From NASA:Persistent dry weather has grown more worrisome in the American West, with nearly two thirds of the region experiencing some level of drought. By most measures, the state of California is suffering through the worst of it. The effects of the dry spell are visible in the mountains, where snow pack is lacking, and now in the vegetation cover on the landscape.
Nearly all of California was in a state of extreme drought at the end of January 2014. The past three months (November to January), six months (since August) and twelve months were all the driest periods in California since record-keeping started in 1885. From February 1, 2013, through January 31, 2014, a statewide average of 6.97 inches (177.04 millimeters) of rain fell; the norm is 22.51 inches (571.75 millimeters).
The map above shows the impact of drought on California’s farms, forests, and wild lands. Based on data from the Moderate Resolution Imaging Spectroradiometer (MODIS) on NASA’s Terra and Aqua satellites, the map contrasts plant health from January 17 to February 1, 2014, against average conditions for the same period over the past decade.
Shades of brown depict where plant growth, or “greenness,” was below normal for the time of year; shades of green indicate vegetation that is more widespread or abundant than normal. Grays depict areas where data was not available (often due to cloud cover). The map is based on the Normalized Difference Vegetation Index (NDVI), a measure of how plant leaves absorb visible light and reflect infrared light. Drought-stressed vegetation reflects more visible light and less infrared than healthy vegetation.
There is some surprising greenness along the edges of the Sierra Nevada range. “In a normal year, much of the green areas near the mountains would be snow-covered,” said Ramakrishna Nemani, a vegetation sensing expert at NASA’s Ames Research Center. “Since there is not much snow this year, the evergreen vegetation appears anomalously green. In fact, that is bad news for this time of the year.”
The coastal mountains from north of San Francisco to south of Los Angeles are snow free and dry, as is much of the Sierra Nevada. In the midst of California's Sacramento and San Joaquin valleys, there are a few patches of green indicating some farms that still have access to water for irrigation. But much of the region is brown—signs of land suffering from drought stress or left fallow when it would normally be planted with crops.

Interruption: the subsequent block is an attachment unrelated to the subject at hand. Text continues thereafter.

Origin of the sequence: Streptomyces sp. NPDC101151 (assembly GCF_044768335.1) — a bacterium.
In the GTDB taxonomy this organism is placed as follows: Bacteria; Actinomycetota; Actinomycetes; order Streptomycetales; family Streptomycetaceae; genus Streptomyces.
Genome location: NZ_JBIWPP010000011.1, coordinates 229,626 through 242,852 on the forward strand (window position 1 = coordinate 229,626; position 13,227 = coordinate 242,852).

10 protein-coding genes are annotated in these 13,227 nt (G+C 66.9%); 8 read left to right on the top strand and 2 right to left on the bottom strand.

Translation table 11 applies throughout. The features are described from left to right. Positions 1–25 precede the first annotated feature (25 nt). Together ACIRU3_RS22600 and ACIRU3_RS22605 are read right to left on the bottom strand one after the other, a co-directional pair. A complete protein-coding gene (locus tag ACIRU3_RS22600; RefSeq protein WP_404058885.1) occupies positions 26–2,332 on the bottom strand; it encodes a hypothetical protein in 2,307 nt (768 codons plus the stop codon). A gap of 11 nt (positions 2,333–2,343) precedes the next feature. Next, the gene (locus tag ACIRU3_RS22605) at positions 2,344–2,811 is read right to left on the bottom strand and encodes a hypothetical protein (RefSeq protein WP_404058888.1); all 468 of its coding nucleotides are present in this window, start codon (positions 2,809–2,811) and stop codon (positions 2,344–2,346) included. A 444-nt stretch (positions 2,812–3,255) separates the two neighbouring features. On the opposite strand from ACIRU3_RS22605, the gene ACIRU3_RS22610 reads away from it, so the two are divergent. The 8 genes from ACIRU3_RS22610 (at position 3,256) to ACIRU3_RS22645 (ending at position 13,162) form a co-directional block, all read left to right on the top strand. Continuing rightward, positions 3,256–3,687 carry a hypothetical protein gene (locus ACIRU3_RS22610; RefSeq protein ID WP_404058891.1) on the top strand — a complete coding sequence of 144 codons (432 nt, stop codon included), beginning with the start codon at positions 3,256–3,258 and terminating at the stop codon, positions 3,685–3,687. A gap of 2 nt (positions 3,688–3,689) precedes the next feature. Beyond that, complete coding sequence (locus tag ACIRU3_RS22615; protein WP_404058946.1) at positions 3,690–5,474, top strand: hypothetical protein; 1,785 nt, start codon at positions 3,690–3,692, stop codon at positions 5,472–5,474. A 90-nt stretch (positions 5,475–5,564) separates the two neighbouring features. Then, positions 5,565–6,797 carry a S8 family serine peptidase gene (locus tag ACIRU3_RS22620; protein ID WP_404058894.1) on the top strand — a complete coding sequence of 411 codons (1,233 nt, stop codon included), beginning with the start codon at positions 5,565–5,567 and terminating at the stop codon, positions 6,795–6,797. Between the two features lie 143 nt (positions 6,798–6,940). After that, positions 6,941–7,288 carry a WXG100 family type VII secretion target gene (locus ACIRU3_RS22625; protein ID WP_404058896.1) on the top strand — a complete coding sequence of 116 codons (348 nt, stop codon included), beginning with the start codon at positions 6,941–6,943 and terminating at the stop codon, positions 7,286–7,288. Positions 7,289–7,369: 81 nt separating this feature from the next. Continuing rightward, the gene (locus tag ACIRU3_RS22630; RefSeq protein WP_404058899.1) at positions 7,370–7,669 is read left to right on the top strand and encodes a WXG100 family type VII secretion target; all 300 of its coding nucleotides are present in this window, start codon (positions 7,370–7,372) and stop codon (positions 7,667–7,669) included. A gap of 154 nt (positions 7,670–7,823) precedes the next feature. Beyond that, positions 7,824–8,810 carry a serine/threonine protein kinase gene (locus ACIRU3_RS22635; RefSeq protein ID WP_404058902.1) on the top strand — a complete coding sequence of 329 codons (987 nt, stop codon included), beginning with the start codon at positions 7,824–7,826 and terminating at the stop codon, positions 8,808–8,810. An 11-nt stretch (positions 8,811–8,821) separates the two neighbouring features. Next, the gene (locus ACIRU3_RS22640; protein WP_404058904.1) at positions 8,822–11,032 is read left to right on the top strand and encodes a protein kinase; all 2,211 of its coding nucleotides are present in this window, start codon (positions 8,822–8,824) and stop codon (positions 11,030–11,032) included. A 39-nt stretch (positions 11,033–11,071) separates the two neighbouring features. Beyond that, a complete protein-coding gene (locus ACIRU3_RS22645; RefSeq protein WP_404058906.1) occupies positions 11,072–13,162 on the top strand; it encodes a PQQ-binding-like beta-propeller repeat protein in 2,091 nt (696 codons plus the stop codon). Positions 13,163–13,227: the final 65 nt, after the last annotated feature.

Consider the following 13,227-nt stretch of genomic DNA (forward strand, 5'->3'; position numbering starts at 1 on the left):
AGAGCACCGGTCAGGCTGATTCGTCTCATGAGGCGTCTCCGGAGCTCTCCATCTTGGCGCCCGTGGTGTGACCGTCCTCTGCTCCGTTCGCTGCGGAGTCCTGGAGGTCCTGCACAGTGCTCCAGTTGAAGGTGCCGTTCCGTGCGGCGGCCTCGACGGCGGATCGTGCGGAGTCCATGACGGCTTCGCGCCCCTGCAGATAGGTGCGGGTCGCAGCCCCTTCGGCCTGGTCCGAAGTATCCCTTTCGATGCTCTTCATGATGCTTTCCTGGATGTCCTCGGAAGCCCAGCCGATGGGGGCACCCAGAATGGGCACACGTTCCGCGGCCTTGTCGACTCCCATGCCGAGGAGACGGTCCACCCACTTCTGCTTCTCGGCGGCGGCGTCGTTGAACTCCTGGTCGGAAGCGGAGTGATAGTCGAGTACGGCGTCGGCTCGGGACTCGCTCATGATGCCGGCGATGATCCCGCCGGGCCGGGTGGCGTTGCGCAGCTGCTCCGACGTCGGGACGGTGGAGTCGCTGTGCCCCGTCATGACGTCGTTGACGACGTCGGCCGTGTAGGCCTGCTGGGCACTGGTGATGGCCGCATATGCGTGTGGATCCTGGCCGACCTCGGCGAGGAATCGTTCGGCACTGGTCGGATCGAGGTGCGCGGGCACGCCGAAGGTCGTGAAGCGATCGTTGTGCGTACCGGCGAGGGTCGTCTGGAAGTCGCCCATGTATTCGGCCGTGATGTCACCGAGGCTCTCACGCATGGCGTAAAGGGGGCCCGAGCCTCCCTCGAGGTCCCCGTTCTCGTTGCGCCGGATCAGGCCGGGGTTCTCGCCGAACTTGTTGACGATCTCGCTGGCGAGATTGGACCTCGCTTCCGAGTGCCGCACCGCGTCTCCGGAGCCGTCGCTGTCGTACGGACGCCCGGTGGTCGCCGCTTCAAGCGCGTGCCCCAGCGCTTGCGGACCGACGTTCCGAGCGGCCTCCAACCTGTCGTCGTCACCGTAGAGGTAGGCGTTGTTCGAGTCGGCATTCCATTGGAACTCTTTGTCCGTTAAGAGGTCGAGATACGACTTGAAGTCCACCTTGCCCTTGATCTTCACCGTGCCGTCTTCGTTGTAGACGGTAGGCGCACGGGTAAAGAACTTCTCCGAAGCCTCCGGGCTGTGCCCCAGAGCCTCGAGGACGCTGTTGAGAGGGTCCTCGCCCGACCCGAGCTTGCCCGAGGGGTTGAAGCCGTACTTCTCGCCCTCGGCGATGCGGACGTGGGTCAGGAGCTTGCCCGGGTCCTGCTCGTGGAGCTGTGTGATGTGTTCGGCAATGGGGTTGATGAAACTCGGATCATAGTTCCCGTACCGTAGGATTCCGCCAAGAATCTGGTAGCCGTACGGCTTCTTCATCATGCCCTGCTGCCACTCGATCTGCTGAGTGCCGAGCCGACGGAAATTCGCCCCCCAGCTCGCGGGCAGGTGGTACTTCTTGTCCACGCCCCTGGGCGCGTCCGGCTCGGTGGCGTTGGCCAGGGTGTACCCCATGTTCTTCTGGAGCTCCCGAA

“If you showed me this image without the date, I would say: ‘This is California in early fall after a long, hot summer, before the fall and winter rains and snows arrived,’” said Bill Patzert, a climate scientist at NASA’s Jet Propulsion Laboratory. “This is no California winter postcard.”
Though northern and central California received a burst of rain and snowfall in early February, the drought remains deep. “Although there were short-term local improvements from this week’s ample precipitation, the long stretch of subnormal precipitation dating back to 2011-12 wet season has accumulated large deficits, leaving rivers, lakes, reservoirs, and snow packs well below normal,” wrote David Miskus of the NOAA Climate Prediction Center. “Even though this storm was welcome, the central Sierra still needs 3 to 4 more copious storms to bring this wet season close to average. Unfortunately, little to no precipitation fell on southern California and the Southwest.”
Image below courtesy NASA:
Also from NASA: A jury appointed by the National Science Foundation (NSF) and Science magazine has selected "Excerpt from Dynamic Earth" as the winner of the 2013 NSF International Science and Engineering Visualization Challenge for the Video category. This animation will be highlighted in the February 2014 special section of Science and will be hosted on ScienceMag.org and NSF.gov